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Viewing entries tagged with 'complexity'

The picture is always bigger

Posted by Philip on 9 May 2017, 10:15 am in , , , , , , , , ,

My $100k+ car is still not sorted. I still have to clumsily put a key in the ignition. The dealers are working on it — it's gobbly gook to me, except the fact that they're having to liaise Germany to solve it.

I've been wrestling with the urge to get annoyed with them and become a pain in their backside but, realistically, they seem to be doing all they can in the circumstances.

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With privilege comes context

Posted by Philip on 9 April 2017, 4:11 pm in , , ,

I've been reflecting on privilege over the last week since it came up during the last session of Be. Leadership. The questions I've been grappling with are: Should you use your privilege for your own benefit? And how do you use your privilege for the benefit of others and the betterment of society, even humanity. Having just watched I, Daniel Blake, I have some answers.

I-Daniel-Blake-Poster

The movie is a testament to privilege — particularly its contextual complexity. It's raw and British-made — the story of a middle aged carpenter who is denied state welfare after having a heart attack and who supports a single mother in a similar scenario. Notably, it critiques a cruel, unfeeling bureaucracy that is designed to create enough resistance to make people give up fighting and go without welfare assistance. It also presents an older man, Daniel Blake, who is unwell and a younger solo mum, Katie, both of whom have different forms of privilege, as well as a lack of it.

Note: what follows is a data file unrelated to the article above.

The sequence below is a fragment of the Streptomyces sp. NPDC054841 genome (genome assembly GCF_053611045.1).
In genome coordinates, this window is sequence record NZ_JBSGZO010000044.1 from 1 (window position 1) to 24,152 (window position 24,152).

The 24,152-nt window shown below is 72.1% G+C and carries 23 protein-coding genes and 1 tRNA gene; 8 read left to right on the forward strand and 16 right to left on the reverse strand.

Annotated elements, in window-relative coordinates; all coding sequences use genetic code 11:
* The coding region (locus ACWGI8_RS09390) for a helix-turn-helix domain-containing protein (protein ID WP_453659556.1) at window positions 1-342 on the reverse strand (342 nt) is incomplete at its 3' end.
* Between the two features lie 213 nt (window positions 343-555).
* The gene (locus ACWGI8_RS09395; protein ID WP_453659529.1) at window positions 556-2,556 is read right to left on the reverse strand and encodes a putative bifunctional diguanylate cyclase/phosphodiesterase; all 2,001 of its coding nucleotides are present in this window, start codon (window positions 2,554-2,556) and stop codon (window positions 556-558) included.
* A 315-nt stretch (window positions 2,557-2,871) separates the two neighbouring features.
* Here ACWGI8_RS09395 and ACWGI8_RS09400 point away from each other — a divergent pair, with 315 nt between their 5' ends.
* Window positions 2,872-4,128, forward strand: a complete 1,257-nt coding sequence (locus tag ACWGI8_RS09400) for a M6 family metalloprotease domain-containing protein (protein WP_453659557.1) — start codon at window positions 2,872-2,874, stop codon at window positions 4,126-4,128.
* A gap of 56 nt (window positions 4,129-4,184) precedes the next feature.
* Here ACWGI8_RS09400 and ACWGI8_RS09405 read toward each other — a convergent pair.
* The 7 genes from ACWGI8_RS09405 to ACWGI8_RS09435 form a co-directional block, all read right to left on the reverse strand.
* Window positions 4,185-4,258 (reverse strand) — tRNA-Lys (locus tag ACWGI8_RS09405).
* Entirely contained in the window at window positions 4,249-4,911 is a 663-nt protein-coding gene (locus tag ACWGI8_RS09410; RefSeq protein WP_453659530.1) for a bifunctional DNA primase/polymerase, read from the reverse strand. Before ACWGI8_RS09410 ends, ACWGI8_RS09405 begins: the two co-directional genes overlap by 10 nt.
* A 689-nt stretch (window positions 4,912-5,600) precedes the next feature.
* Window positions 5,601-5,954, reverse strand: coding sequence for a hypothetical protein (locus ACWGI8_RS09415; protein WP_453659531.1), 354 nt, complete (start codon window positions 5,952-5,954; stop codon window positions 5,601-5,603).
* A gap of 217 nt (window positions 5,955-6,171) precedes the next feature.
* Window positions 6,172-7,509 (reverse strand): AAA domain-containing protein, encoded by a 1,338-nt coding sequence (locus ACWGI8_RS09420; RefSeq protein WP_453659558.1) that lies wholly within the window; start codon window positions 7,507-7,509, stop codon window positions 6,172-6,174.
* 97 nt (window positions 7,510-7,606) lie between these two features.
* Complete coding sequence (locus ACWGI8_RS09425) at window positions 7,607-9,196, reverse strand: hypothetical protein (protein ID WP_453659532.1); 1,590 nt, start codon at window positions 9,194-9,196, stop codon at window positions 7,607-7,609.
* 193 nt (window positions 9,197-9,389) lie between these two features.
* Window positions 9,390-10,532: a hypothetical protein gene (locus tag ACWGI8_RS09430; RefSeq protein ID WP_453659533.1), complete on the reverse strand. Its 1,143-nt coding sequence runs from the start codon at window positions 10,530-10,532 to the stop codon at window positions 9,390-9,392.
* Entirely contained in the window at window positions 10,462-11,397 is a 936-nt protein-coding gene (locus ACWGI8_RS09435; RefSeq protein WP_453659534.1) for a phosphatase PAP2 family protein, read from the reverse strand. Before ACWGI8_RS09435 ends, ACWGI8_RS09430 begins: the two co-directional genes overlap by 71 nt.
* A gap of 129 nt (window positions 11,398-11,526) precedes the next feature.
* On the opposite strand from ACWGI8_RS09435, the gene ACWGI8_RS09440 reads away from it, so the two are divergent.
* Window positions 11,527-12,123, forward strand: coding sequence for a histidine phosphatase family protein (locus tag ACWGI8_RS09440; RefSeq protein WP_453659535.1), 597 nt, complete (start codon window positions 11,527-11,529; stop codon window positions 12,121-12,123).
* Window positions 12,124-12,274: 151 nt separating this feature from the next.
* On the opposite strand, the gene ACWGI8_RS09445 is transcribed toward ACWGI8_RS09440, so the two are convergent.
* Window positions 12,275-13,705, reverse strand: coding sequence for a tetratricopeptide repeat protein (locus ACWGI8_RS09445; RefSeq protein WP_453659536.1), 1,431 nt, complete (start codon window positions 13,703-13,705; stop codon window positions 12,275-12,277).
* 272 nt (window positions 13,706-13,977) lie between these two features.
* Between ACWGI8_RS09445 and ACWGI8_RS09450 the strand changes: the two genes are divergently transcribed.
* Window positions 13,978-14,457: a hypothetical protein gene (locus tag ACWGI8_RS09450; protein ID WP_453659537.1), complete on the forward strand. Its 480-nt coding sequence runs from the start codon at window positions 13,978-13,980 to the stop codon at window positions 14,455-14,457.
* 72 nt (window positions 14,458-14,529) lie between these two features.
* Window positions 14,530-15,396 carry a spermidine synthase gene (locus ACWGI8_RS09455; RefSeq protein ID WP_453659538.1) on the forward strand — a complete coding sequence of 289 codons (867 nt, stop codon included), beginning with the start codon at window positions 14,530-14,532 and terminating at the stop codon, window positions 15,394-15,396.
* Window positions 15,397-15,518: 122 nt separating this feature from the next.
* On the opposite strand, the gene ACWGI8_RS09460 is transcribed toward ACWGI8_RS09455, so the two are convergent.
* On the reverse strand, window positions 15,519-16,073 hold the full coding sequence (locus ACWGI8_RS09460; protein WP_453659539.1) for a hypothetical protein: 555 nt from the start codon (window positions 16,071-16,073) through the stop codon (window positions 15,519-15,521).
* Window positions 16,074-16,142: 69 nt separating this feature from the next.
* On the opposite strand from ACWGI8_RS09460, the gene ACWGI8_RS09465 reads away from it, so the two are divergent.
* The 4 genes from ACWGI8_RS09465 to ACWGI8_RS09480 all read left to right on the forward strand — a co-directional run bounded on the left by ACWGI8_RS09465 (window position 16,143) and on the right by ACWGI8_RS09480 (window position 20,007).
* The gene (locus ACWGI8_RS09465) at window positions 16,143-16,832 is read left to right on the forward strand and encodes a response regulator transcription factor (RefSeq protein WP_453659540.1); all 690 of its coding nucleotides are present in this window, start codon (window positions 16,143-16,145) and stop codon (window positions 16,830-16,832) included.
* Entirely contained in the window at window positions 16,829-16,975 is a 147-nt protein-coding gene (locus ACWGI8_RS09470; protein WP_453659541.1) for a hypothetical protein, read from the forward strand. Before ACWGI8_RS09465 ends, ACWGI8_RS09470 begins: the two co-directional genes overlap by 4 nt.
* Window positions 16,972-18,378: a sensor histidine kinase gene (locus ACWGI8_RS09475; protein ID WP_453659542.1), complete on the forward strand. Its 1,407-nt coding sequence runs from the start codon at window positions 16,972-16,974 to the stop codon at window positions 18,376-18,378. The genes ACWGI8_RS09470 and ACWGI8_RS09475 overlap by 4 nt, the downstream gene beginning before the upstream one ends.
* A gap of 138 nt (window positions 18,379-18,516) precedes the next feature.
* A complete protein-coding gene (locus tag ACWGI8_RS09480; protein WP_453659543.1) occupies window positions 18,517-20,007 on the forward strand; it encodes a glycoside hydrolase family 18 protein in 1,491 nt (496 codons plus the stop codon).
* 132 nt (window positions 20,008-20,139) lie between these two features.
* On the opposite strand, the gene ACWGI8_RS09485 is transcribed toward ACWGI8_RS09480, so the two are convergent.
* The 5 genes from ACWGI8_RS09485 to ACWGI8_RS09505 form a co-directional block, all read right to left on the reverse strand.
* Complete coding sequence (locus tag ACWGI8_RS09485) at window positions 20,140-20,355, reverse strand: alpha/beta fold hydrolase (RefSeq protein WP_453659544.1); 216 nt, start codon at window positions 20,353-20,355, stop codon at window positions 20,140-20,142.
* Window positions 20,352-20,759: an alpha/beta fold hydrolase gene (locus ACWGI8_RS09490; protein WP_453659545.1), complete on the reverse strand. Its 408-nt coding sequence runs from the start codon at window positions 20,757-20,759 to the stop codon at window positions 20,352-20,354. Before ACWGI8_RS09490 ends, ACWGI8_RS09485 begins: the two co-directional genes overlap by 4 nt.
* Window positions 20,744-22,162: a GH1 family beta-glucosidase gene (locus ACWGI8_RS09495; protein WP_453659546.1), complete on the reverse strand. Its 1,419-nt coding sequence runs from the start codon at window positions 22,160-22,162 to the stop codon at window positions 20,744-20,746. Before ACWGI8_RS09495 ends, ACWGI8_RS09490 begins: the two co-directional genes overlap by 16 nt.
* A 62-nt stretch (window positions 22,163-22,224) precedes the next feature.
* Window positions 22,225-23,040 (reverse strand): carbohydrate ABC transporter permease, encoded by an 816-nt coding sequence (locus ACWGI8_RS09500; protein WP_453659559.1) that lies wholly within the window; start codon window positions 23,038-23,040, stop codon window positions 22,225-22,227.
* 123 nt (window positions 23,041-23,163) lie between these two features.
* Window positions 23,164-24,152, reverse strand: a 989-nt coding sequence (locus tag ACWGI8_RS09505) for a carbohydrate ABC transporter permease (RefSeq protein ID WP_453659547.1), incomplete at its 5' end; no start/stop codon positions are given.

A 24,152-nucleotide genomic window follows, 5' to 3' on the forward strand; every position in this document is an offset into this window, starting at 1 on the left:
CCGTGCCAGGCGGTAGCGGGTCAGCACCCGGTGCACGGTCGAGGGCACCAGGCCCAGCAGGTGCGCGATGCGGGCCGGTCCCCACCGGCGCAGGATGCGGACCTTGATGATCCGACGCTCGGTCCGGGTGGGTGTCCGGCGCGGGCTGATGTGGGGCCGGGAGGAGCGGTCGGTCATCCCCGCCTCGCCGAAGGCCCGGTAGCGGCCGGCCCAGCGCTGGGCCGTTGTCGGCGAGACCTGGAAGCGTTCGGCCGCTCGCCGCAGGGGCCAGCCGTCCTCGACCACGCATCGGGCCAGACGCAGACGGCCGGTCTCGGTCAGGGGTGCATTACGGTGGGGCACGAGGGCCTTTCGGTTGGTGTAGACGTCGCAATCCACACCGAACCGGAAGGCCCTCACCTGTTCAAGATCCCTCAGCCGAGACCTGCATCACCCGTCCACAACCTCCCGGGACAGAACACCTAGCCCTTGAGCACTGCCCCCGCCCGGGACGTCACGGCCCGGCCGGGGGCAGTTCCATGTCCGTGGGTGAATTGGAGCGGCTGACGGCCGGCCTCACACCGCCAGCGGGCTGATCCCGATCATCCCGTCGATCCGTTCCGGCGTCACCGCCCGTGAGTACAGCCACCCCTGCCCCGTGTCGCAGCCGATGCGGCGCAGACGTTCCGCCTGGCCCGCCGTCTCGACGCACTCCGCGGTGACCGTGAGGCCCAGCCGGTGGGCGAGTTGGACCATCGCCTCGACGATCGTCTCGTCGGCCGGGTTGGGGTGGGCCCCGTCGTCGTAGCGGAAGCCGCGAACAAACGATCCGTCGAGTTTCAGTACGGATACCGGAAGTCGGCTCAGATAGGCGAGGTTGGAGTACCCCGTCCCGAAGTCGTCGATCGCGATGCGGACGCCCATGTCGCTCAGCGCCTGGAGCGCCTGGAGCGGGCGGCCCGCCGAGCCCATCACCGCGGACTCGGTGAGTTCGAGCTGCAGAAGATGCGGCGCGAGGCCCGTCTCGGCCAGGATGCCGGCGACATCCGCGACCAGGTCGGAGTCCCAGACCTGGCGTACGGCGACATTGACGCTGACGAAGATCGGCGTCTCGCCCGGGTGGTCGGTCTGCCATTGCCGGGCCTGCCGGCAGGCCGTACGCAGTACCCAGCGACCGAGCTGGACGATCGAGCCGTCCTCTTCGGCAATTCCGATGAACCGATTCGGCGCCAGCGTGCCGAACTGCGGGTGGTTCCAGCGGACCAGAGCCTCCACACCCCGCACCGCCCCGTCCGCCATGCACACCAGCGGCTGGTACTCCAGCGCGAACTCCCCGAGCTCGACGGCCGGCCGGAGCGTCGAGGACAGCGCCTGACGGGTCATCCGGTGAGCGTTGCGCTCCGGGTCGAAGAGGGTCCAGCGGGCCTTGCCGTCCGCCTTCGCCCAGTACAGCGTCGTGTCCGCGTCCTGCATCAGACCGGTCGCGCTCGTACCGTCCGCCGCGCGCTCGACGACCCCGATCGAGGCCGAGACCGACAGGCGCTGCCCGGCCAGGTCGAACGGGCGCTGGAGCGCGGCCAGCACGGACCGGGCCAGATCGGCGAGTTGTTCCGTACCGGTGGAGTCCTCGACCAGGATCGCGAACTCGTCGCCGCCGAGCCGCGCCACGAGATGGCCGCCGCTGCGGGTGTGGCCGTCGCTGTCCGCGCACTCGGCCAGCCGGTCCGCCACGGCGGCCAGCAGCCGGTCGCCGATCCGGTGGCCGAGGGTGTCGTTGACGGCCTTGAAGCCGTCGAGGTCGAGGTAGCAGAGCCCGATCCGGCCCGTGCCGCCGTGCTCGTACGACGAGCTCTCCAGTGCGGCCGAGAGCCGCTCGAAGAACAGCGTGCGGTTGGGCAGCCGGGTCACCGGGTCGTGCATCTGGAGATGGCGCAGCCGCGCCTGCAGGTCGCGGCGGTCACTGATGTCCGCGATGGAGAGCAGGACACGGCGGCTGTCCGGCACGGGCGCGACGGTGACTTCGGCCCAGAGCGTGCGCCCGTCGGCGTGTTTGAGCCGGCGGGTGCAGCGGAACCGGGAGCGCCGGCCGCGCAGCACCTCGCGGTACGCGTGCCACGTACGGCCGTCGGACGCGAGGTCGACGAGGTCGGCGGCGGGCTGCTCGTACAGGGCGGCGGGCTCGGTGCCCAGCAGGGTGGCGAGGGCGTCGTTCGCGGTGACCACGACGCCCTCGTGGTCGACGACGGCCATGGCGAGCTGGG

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Assessment – where it works and why it doesn't

Posted by Philip on 8 April 2017, 11:32 am in , , , , ,

The issue of assessing students has come under fire in recent weeks, with international tests revealing student performance is plummeting. Science presenter and particle physicist Professor Brian Cox has said, "if the measurement of ... a student’s progress ... is removing time from practical science, then it had better be bloody useful because practical science is bloody useful."

Students taking a test

The problem I see with assessing students in the uniform way in which most schools do — most usually through written assignments and tests — is that it's a one size fits all approach to measuring performance. It doesn't work for many because students are complex, dynamic and  diverse.

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2017 — a year of change

Posted by Philip on 20 January 2017, 11:06 am in , , , , , ,

We're twenty days into 2017 and I can't believe how much change has happened in my life. I've started a new relationship. I've had a young rabbit turn up, which I looked after for a couple of weeks before finding another home for him. My boarder has moved out after four years, so I have my house to myself again, and I've created a whole new "chill-out" space with the extra room.

A cosy room with tv, couch and pittosporum hedge out the window

My new cosy nook — a work in progress

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Five reasons to embrace conflict

Posted by Philip on 31 October 2016, 5:37 pm in , , , , , , ,